To a large extent, that’s what software development is. Or more accurately, that’s what software maintenance and troubleshooting is… which is basically what software development is. Maybe that’s what people talk about when they say they don’t “have a mind for programming”. It’s not that they can’t, but they’re not the kind of person who feels the need or desire to question everything, get their hands dirty, and learn about as abstract a concept as an arbitrary piece of code. Personally, I find it a lot of fun. And you sort of do this “rolling around” in levels, going from the simplest to the hardest.

At the simplest, you’re just trying to acknowledge what it is you’re looking at. If it’s a Rubik’s Cube, that’s what you’re trying to come up with. If it’s an encoding issue on a web page, that’s all you’re trying to identify. Then you start fiddling with it. With our Rubik’s Cube example, start twisting things. Start small; make sure you can find your way back. If it’s a piece of text that’s wrong, maybe find where that text comes from, or how it’s being displayed.

All along the way, you’re looking for clues to figure out what you ultimately are trying to get to. If it’s a Cube, maybe you’re trying to solve it. If it’s a bug, maybe you’re trying to find the root cause and possibly fix it.

For your cube, maybe you start trying to solve a side. You draw upon your knowledge of geometry, group theory (or at least the intuitions you have about it), your memory of fiddling with sides and your goal to try to move all the pieces to one side. For your software bug, maybe you open the code that generates that text, and you start substituting other pieces of text seeing if they yield the same bug.

This process can go as deep as it needs to. For the Rubik’s Cube, entire branches of mathematics are in no small part devoted to solving puzzles like the Rubik’s Cube. For software, there are web tools, open source tools, tools by Microsoft or Apache to solve these tools. There are test frameworks and troubleshooting methodologies. All of which will come with practice and experience. Many of which you won’t need for all problems, but are tools none the less at your disposal.

The point is, when you see an intractable problem in front of you, don’t be scared. Pick it up and start playing with it.

Tuesday, January 31, 2017

SQL ISNUMERIC() function

Imagine you have a column of data which is supposed to contain numbers, but you don't know which ones are numbers. Imaging you also live in a world where SQL Server 2012 and above don't exist. Now imagine you stumble across the function ISNUMERIC one day and think to yourself "huzzah! My worries are over!". Now imagine you put that check in to your code, push it to production, and low and behold, it doesn't do what you expect.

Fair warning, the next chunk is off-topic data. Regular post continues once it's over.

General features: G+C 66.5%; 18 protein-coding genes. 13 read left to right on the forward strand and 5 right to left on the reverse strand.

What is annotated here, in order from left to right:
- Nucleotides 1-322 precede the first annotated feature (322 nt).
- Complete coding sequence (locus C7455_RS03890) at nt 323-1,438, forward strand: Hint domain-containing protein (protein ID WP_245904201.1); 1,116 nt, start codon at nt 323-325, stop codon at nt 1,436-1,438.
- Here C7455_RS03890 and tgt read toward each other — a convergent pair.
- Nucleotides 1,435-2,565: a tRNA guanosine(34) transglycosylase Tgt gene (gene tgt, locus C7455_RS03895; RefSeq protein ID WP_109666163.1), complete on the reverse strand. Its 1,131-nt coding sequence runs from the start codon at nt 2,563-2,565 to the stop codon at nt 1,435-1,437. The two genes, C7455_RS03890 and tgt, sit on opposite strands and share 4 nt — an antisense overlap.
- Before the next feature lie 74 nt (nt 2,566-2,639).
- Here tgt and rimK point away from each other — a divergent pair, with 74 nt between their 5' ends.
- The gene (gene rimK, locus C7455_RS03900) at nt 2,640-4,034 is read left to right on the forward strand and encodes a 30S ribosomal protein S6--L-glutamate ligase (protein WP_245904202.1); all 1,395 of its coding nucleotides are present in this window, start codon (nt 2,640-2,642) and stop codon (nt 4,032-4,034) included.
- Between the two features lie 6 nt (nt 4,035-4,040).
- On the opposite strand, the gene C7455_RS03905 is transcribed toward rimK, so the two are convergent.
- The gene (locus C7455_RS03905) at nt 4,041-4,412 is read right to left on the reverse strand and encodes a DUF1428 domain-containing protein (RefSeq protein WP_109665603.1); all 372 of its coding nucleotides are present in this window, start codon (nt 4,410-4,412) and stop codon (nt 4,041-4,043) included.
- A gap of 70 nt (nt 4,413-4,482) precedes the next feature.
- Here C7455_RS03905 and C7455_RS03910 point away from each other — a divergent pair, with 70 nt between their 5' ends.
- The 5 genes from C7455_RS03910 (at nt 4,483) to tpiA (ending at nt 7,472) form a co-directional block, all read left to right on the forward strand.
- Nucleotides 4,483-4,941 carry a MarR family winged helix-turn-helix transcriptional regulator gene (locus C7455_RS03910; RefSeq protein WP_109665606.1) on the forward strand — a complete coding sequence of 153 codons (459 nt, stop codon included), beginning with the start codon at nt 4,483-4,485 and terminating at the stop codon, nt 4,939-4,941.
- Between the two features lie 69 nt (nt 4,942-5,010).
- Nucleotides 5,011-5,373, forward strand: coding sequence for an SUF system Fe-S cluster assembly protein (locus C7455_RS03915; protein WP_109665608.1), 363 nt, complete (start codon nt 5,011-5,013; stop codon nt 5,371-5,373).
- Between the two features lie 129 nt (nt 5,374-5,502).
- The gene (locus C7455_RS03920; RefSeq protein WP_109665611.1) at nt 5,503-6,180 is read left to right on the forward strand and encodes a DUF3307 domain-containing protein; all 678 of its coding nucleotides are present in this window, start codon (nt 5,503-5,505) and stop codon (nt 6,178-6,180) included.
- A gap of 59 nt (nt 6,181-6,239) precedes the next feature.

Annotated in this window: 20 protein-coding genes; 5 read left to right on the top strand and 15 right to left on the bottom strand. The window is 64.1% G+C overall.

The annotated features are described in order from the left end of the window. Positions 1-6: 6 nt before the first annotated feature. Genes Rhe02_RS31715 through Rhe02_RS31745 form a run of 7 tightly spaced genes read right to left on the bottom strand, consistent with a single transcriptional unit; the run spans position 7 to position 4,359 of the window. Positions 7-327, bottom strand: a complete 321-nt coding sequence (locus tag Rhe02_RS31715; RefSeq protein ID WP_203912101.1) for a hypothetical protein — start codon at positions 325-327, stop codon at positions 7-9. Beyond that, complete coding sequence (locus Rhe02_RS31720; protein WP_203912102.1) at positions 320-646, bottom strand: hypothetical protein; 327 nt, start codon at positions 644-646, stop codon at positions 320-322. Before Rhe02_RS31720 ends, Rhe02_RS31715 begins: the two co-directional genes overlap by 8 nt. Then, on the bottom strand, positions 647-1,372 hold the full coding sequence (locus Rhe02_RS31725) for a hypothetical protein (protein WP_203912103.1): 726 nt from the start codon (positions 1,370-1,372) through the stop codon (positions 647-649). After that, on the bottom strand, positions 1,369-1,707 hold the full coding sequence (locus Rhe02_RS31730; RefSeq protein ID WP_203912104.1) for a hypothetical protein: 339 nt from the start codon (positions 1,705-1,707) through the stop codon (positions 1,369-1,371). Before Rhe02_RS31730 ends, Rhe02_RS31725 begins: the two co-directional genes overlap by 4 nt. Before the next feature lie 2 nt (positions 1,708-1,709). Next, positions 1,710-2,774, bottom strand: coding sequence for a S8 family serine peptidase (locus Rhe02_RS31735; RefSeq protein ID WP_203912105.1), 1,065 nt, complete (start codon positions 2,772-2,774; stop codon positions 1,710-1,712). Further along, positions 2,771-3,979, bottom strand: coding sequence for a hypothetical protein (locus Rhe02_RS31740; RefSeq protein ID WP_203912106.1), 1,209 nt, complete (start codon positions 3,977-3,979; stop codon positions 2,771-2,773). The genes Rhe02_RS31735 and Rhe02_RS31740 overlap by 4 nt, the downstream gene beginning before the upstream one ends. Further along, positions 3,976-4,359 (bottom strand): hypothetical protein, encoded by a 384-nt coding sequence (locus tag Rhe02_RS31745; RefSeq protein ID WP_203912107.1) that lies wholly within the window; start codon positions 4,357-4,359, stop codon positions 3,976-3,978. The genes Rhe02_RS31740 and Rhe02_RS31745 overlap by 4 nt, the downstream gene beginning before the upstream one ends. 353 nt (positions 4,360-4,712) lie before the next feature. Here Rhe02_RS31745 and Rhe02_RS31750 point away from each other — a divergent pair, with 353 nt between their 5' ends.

This is documented elsewhere as well but ISNUMERIC might not do what you expect. It includes characters which aren't strictly speaking numeric values. For instance, it contains several currency signs. It allows some white space characters, and it allows commas, pluses, minuses and more. Consider the following.

select 
    Idx = num,
    Chr = char(num),
    IsNum = isnumeric(char(num)),
    IsNum_e0 = isnumeric(char(num) + 'e0')
from (select top 255 num = row_number() over (order by (select null))
      from sys.all_objects) a
order by isnumeric(char(num)) desc, num 
 
You can see all the characters (from the first 255 ascii characters) which it will consider to be "numeric". It's also worth noting that this is not a comprehensive list of characters though, as I'll illustrate in a way which improves the functionality of isnumeric in many cases. the trick is to add 'e0' to the end of the string you're converting. So 123 becomes 123e0. Since this is scientific notation, it's considered a numeric value; and rightfully so. but "$\e0" is decidedly NOT numeric. In the statement above, I included a "e0" suffixed column as well as you can see it cuts out everything that's not a number.

So remember ISNUMERIC is not quite what you think, but if you're expecting a run-of-the-mill integer, float, or decimal value, appending "e0" to the end can get you a long way.

Friday, December 30, 2016

65335 Factorial